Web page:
Then why build tanks or fighting vehicles? They will just be destroyed the minute they light up or move.
      Why build fighters why not just build missile launcher platforms? Any airplane will be destroyed the minute it is spotted because the missiles will have a Pk of 1.00

      I have heard this before after each great technological age and it always falls on its face in the next war/engagement.

      How well are those missile attacks in Yemen and against ISIS working? I believe there are still Taliban in Afghanistan.

      CAS is relevant whenever you have boots on the ground!

      Delete
  5. News this morning is that we are sending over a Squadron of A-10s to fight against ISIS. Why A-10s?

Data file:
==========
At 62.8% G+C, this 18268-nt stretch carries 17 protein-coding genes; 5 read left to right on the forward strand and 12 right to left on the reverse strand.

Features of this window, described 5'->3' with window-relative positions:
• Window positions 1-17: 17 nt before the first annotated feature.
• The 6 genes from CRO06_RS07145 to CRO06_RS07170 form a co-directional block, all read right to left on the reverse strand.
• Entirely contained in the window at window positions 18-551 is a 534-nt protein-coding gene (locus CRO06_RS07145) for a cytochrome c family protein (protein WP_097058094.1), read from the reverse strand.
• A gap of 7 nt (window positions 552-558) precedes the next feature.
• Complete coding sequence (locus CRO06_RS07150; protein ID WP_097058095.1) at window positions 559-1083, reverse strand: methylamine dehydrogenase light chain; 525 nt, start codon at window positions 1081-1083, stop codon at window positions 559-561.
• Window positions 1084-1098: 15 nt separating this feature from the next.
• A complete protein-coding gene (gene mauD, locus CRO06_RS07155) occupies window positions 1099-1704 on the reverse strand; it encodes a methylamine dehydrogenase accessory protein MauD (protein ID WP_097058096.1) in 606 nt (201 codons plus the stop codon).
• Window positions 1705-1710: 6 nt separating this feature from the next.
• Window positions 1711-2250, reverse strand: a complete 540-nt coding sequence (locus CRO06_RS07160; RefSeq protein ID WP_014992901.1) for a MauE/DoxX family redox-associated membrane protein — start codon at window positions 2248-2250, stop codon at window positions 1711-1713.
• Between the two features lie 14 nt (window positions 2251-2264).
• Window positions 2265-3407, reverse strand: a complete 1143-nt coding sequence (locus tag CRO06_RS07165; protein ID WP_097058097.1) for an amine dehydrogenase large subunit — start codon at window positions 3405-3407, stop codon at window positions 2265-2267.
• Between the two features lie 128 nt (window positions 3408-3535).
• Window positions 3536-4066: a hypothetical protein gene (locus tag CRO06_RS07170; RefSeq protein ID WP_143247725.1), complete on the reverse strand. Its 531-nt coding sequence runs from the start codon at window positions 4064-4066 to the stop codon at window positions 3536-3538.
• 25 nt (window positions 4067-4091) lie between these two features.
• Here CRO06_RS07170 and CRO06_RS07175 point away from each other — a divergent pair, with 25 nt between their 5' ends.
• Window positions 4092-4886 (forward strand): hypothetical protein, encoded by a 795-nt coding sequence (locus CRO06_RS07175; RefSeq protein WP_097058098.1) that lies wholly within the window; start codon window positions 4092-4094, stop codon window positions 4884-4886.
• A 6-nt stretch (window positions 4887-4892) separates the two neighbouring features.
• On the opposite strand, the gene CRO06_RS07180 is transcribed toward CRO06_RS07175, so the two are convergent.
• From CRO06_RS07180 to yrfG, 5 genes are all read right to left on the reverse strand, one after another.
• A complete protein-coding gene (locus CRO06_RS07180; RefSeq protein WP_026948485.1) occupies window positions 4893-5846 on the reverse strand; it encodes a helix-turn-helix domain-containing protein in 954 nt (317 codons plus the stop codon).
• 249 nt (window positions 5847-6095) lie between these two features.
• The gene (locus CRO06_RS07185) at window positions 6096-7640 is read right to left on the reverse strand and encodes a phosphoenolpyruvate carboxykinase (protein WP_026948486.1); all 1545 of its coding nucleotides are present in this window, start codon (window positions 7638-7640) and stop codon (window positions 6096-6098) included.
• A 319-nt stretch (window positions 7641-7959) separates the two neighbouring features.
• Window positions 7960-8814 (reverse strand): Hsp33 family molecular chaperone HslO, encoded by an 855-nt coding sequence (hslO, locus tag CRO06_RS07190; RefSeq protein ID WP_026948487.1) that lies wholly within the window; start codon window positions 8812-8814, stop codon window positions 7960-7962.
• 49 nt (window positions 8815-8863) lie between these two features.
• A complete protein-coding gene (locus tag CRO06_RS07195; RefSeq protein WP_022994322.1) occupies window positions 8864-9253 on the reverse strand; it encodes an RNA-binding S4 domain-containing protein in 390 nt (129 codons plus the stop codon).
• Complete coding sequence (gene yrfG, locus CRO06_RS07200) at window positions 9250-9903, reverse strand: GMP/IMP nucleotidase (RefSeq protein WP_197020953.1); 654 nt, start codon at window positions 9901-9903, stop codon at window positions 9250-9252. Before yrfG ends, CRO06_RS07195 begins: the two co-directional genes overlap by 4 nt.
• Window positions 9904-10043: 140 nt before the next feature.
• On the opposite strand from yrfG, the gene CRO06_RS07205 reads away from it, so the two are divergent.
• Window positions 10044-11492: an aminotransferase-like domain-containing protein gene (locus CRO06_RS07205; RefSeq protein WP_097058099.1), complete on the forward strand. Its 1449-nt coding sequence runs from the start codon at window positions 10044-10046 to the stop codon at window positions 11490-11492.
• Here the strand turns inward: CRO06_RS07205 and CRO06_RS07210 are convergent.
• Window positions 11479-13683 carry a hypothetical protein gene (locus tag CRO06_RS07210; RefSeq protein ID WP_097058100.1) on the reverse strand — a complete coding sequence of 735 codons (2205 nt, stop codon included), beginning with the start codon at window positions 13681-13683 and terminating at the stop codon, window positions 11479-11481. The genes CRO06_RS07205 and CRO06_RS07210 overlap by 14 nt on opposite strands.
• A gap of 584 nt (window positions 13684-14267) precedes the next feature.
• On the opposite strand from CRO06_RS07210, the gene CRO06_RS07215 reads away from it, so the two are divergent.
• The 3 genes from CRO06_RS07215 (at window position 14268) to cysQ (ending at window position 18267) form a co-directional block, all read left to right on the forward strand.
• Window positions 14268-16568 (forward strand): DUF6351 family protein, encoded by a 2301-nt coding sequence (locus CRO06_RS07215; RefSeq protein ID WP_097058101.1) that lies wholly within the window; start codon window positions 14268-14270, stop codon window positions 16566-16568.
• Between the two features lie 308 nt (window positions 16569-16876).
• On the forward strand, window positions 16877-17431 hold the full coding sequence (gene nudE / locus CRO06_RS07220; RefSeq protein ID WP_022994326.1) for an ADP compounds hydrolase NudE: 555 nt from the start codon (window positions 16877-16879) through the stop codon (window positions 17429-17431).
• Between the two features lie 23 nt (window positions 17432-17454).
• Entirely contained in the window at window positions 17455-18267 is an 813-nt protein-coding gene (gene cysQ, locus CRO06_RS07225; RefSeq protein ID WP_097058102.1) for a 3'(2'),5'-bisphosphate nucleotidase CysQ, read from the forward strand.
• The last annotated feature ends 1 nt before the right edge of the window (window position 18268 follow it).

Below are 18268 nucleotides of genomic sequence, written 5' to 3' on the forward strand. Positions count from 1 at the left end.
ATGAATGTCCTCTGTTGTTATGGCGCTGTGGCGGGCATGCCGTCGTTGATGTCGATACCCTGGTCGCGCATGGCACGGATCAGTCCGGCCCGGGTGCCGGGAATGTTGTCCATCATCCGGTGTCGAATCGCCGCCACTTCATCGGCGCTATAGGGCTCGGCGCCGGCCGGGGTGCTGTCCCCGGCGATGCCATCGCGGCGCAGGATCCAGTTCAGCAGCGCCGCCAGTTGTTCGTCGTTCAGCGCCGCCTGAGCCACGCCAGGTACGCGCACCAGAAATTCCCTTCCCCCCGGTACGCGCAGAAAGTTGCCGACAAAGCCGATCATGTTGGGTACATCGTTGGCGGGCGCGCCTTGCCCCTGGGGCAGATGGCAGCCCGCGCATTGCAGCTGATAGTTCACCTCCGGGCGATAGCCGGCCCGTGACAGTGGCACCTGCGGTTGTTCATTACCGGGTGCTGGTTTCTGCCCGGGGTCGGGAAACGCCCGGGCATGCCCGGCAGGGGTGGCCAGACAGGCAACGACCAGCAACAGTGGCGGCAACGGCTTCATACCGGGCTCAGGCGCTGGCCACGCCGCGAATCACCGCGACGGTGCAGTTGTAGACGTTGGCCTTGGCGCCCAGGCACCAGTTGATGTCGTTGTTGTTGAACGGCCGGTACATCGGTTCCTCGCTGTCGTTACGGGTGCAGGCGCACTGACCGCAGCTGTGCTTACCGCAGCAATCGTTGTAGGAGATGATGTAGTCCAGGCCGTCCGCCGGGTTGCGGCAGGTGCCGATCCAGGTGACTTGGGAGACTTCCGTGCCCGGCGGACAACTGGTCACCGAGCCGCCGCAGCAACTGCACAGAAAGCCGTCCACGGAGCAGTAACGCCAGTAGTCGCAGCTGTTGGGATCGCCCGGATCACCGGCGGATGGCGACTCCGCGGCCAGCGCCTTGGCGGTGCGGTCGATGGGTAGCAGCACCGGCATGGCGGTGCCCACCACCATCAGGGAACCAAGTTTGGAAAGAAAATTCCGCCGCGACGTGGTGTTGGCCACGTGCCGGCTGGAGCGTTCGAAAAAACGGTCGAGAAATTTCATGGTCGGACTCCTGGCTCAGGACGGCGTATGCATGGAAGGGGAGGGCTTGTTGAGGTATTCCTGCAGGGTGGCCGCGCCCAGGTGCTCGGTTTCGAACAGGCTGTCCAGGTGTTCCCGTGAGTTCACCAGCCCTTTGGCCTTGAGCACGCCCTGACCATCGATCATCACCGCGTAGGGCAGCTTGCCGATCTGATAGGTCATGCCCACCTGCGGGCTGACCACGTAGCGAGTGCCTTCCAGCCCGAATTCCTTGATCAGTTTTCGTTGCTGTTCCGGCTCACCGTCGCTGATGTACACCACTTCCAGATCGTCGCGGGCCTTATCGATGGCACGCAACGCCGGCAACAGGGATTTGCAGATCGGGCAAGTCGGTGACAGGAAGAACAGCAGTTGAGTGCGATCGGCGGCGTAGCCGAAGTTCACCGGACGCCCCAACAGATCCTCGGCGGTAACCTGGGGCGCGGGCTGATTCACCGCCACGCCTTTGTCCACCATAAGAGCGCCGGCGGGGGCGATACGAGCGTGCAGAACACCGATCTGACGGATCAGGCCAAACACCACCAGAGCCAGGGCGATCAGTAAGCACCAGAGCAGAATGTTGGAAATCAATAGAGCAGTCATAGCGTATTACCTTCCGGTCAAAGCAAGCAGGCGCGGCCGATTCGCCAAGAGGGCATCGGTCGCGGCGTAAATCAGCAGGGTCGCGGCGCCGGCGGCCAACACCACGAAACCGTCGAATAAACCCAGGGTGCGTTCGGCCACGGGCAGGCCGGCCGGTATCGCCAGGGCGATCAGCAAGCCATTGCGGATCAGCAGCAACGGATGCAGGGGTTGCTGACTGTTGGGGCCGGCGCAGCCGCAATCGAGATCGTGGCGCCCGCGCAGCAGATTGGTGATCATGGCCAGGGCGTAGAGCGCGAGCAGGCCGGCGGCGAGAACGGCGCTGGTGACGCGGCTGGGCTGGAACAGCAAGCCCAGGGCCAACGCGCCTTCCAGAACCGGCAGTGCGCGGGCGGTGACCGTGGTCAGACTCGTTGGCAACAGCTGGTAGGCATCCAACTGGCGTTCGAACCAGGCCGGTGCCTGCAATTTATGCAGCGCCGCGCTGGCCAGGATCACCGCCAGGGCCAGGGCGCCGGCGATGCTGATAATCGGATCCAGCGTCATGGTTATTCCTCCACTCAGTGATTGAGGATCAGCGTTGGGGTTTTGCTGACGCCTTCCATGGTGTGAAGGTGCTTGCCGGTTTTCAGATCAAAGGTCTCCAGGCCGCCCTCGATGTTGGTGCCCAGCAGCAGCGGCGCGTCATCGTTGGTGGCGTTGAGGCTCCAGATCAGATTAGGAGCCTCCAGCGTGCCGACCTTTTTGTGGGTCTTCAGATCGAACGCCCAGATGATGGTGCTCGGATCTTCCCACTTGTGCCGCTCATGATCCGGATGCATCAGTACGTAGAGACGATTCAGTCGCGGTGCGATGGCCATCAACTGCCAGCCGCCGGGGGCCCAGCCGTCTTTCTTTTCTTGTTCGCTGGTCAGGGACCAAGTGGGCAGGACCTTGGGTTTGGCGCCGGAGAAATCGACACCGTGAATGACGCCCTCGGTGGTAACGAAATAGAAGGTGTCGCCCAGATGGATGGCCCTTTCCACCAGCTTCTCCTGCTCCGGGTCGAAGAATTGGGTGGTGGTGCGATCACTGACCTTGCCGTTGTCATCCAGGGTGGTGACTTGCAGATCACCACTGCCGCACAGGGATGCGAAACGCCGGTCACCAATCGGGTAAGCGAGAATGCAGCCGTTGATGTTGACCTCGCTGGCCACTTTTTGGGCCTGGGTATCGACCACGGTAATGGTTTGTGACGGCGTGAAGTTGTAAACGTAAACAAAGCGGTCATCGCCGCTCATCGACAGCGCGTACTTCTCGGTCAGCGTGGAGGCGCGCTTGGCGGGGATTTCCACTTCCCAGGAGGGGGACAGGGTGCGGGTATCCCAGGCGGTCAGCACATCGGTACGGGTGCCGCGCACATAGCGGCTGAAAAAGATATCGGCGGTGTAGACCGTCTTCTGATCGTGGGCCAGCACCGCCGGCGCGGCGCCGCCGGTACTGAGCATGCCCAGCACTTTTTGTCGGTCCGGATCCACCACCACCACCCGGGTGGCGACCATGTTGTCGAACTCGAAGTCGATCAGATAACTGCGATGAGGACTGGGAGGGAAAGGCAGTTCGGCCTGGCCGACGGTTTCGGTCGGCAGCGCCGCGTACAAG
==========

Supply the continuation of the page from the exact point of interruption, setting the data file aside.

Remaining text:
1. The troops on the ground want something that works.

    2. Where are those expensive do everything F-35s?

    ReplyDelete
    Replies
    1. 1. A-10s were sent because they were in the rotation.

      2. The F-35 has not reached IOC, let alone full capability. Wait a few more years.

      Delete
  6. I think you might have tailored the argument a little here CNO ;)

    The A-10 is undoubtedly great at what it does. But is a bit long in the tooth now.

    In a contested environment in a peer war surely you don’t think the A-10 is going to cope as well as back in the 80’s ?

    The F-35 sensor suit alone will allow it to offer a better all-weather CAS platform. Particularly against concealed forces.

    Forward staging by F-35B specifically offers massive advantages. The UK operated Harrier in this mode for decades for CAS and anti-tank against the feared armoured advance of the USSR across Europe.